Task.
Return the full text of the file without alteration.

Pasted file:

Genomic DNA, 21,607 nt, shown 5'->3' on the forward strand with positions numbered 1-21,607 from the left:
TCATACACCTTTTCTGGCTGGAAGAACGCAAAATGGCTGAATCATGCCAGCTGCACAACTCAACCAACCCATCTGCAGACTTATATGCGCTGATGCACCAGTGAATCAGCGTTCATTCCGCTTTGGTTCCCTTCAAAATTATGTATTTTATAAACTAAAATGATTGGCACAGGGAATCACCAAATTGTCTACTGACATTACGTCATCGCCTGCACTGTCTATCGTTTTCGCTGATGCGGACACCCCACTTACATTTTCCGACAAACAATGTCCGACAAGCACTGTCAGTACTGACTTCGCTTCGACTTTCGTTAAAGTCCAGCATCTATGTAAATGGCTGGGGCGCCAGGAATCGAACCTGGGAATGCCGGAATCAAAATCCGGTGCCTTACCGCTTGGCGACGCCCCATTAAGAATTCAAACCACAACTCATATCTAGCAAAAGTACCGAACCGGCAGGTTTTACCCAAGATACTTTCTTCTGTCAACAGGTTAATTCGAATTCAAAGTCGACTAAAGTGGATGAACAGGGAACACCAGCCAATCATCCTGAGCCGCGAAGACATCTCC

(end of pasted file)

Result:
Genomic DNA, 21,607 nt, shown 5'->3' on the forward strand with positions numbered 1-21,607 from the left:
TCATACACCTTTTCTGGCTGGAAGAACGCAAAATGGCTGAATCATGCCAGCTGCACAACTCAACCAACCCATCTGCAGACTTATATGCGCTGATGCACCAGTGAATCAGCGTTCATTCCGCTTTGGTTCCCTTCAAAATTATGTATTTTATAAACTAAAATGATTGGCACAGGGAATCACCAAATTGTCTACTGACATTACGTCATCGCCTGCACTGTCTATCGTTTTCGCTGATGCGGACACCCCACTTACATTTTCCGACAAACAATGTCCGACAAGCACTGTCAGTACTGACTTCGCTTCGACTTTCGTTAAAGTCCAGCATCTATGTAAATGGCTGGGGCGCCAGGAATCGAACCTGGGAATGCCGGAATCAAAATCCGGTGCCTTACCGCTTGGCGACGCCCCATTAAGAATTCAAACCACAACTCATATCTAGCAAAAGTACCGAACCGGCAGGTTTTACCCAAGATACTTTCTTCTGTCAACAGGTTAATTCGAATTCAAAGTCGACTAAAGTGGATGAACAGGGAACACCAGCCAATCATCCTGAGCCGCGAAGACATCTCC